Harriet Elvin has given a fascinating speech in which she pays tribute to her mother and the other influential women in her life.
The CEO of the Cultural Facilities Corporation was speaking at the National Library on Sunday as part of its Winter Tales series. It was in support of the Australian Women's Archive Project.
Ms Elvin said her mother, who died earlier this year aged 83, left a small bequest to her, despite not being a wealthy woman – "her riches were ones you couldn't put in the bank" – and she decided to use the money to support causes that reflected her mother's values. So, with that in mind she announced at the end of the speech she was donating $1000 to the Australian Women's Archive Project.
The heartfelt talk, Passing on the baton from our mothers, was around the theme of legacy and how she wanted to continue to pass on the support she had received.
The second of five daughters, born in England to Welsh parents, Ms Elvin said her mother, a science graduate who served many roles over her life, led the way. She was practical, generous, hospitable, undaunted by challenges.
She taught her daughter that "the best outcome we can achieve in our lives is to do good in this world and to bring joy to other people".
Two Margarets also influenced Ms Elvin.
The first, historical: Lady Margaret Beaufort, the mother of Henry VII, and founder of Christ's College, Cambridge. Ms Elvin attended Christ's College in 1979 a part of its first intake of women.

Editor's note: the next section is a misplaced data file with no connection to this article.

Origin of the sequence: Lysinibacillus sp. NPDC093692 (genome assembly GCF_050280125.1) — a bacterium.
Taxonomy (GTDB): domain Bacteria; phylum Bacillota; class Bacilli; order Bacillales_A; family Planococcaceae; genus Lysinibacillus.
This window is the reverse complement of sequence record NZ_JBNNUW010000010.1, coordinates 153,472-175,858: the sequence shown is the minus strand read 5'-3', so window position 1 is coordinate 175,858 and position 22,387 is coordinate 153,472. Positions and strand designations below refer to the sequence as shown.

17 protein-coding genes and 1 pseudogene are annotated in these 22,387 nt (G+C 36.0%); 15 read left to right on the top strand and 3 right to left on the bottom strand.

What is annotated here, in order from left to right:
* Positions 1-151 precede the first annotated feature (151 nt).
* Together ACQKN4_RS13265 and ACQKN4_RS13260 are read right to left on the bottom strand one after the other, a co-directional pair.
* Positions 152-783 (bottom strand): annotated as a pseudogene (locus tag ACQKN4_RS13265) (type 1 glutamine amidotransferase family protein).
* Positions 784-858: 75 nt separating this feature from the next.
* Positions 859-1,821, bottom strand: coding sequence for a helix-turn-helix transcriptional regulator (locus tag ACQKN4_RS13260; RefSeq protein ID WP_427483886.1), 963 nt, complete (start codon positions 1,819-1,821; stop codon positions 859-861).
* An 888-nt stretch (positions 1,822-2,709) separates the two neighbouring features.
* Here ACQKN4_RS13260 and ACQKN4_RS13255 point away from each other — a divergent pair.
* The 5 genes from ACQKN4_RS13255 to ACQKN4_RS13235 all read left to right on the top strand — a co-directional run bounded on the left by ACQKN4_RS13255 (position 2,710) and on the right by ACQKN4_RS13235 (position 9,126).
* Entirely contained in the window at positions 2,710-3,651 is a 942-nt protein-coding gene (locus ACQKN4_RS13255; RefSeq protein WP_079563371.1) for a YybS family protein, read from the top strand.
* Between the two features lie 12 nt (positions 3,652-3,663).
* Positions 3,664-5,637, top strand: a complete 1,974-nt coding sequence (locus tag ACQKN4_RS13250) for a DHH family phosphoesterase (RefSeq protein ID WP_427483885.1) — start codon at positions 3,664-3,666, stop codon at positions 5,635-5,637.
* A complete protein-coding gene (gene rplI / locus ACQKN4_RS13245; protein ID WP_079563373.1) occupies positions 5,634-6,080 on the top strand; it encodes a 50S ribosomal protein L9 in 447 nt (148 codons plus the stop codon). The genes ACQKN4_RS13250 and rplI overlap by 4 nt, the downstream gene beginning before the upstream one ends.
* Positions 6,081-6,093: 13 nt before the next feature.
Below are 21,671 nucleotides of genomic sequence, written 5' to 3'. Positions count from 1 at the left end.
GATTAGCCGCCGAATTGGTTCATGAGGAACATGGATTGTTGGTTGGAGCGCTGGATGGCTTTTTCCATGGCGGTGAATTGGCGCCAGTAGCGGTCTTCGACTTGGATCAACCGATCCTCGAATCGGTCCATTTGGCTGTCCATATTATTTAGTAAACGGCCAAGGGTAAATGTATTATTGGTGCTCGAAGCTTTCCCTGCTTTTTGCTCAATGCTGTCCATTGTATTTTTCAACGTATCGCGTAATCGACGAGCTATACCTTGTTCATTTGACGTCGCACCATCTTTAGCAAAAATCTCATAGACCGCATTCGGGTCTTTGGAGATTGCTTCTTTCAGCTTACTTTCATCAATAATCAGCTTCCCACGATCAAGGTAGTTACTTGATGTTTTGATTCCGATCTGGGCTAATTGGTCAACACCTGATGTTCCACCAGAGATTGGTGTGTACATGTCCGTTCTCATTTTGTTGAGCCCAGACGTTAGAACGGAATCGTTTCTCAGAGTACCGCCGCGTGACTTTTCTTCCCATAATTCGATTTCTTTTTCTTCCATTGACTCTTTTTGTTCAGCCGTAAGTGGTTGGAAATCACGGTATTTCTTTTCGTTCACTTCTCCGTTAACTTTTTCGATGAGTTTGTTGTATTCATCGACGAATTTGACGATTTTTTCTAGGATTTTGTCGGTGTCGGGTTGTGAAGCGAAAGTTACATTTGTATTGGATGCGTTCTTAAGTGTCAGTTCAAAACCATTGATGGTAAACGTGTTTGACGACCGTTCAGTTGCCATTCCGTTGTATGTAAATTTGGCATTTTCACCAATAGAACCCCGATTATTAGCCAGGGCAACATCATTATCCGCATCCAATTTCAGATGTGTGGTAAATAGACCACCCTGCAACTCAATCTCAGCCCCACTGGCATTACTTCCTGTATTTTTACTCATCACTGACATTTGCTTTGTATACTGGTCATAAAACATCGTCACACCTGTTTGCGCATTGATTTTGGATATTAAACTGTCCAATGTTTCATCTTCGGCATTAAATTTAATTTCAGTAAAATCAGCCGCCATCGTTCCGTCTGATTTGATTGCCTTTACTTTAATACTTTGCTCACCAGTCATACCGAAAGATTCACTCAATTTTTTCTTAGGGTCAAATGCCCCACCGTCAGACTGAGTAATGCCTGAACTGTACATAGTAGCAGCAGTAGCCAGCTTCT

The other, contemporary: Margaret Thatcher became Britain's prime minister in 1979 in the first general election in which Ms Elvin was old enough to vote.
"Love or loathe her politics, what was inspiring to me as I came of age was the fact that a woman had achieved the highest office in the country," she said. "Suddenly, it seemed to me that women could do anything"
After graduating from Cambridge, Ms Elvin moved to Canberra in 1983. One of her early roles was as Equal Employment Opportunity Co-ordinator in the ACT Electricity Authority. She has been with the Cultural Facilities Corporation since 1997, staying so long as she believes it is "arguably the best job in Canberra", which includes managing the Canberra Theatre Centre and Canberra Museum and Gallery.
"It allows me to provide visitors with rich cultural experiences; to work with passionate people; and to combine personal values with my professional career," she said.
"I'm also conscious that in this role I have the great privilege of being the custodian of the stories and histories of some wonderful women at each of the historic sites I manage – including Sylvia Curley at Mugga Mugga; and Dawn Waterhouse at Calthorpes House."
Ms Elvin said she strove to support women in three practical ways – nominate them for awards, act as a mentor and host a lunch for senior women on International Women's Day.
She was inspired by the words of Dawna Markova:
"to live, so that which came to me as a seed goes to the next as a blossom,
and that which came to me as a blossom, goes on as fruit".